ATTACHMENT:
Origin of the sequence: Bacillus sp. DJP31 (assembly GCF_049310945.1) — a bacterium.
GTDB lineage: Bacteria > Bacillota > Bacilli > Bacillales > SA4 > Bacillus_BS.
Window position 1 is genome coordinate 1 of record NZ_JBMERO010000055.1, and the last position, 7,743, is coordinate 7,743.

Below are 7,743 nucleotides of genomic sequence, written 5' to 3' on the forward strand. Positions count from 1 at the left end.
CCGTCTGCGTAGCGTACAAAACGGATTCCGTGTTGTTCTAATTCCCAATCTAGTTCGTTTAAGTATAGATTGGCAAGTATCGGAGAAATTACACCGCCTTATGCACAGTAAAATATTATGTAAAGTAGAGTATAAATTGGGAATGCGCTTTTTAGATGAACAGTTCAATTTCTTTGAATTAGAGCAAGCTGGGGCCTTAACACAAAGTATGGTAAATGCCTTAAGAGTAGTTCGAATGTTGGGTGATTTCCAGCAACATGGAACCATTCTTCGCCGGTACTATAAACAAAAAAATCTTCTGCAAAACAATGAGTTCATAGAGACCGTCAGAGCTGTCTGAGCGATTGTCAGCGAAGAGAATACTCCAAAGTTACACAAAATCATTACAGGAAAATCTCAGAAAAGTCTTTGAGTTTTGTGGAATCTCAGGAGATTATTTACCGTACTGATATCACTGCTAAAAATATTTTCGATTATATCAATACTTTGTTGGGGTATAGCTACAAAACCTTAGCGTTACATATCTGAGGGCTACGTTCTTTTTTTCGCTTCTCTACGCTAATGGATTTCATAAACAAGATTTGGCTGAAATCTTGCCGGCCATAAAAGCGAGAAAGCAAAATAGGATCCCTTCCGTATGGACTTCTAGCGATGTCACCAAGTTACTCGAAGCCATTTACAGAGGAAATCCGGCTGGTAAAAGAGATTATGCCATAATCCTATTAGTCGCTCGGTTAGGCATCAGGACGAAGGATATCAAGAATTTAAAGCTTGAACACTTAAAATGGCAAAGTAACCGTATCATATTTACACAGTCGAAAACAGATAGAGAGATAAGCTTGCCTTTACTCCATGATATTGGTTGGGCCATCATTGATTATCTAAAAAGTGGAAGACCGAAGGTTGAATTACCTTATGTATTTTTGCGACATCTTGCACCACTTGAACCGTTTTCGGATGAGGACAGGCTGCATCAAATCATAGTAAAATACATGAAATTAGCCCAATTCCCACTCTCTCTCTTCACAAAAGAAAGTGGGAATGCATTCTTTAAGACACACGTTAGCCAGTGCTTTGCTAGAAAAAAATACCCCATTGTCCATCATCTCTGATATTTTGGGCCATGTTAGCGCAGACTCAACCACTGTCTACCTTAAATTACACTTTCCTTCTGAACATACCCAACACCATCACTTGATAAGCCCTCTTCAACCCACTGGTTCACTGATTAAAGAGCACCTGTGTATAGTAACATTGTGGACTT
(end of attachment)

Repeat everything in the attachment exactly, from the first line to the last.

Origin of the sequence: Bacillus sp. DJP31 (assembly GCF_049310945.1) — a bacterium.
GTDB lineage: Bacteria > Bacillota > Bacilli > Bacillales > SA4 > Bacillus_BS.
Window position 1 is genome coordinate 1 of record NZ_JBMERO010000055.1, and the last position, 7,743, is coordinate 7,743.

Below are 7,743 nucleotides of genomic sequence, written 5' to 3' on the forward strand. Positions count from 1 at the left end.
CCGTCTGCGTAGCGTACAAAACGGATTCCGTGTTGTTCTAATTCCCAATCTAGTTCGTTTAAGTATAGATTGGCAAGTATCGGAGAAATTACACCGCCTTATGCACAGTAAAATATTATGTAAAGTAGAGTATAAATTGGGAATGCGCTTTTTAGATGAACAGTTCAATTTCTTTGAATTAGAGCAAGCTGGGGCCTTAACACAAAGTATGGTAAATGCCTTAAGAGTAGTTCGAATGTTGGGTGATTTCCAGCAACATGGAACCATTCTTCGCCGGTACTATAAACAAAAAAATCTTCTGCAAAACAATGAGTTCATAGAGACCGTCAGAGCTGTCTGAGCGATTGTCAGCGAAGAGAATACTCCAAAGTTACACAAAATCATTACAGGAAAATCTCAGAAAAGTCTTTGAGTTTTGTGGAATCTCAGGAGATTATTTACCGTACTGATATCACTGCTAAAAATATTTTCGATTATATCAATACTTTGTTGGGGTATAGCTACAAAACCTTAGCGTTACATATCTGAGGGCTACGTTCTTTTTTTCGCTTCTCTACGCTAATGGATTTCATAAACAAGATTTGGCTGAAATCTTGCCGGCCATAAAAGCGAGAAAGCAAAATAGGATCCCTTCCGTATGGACTTCTAGCGATGTCACCAAGTTACTCGAAGCCATTTACAGAGGAAATCCGGCTGGTAAAAGAGATTATGCCATAATCCTATTAGTCGCTCGGTTAGGCATCAGGACGAAGGATATCAAGAATTTAAAGCTTGAACACTTAAAATGGCAAAGTAACCGTATCATATTTACACAGTCGAAAACAGATAGAGAGATAAGCTTGCCTTTACTCCATGATATTGGTTGGGCCATCATTGATTATCTAAAAAGTGGAAGACCGAAGGTTGAATTACCTTATGTATTTTTGCGACATCTTGCACCACTTGAACCGTTTTCGGATGAGGACAGGCTGCATCAAATCATAGTAAAATACATGAAATTAGCCCAATTCCCACTCTCTCTCTTCACAAAAGAAAGTGGGAATGCATTCTTTAAGACACACGTTAGCCAGTGCTTTGCTAGAAAAAAATACCCCATTGTCCATCATCTCTGATATTTTGGGCCATGTTAGCGCAGACTCAACCACTGTCTACCTTAAATTACACTTTCCTTCTGAACATACCCAACACCATCACTTGATAAGCCCTCTTCAACCCACTGGTTCACTGATTAAAGAGCACCTGTGTATAGTAACATTGTGGACTT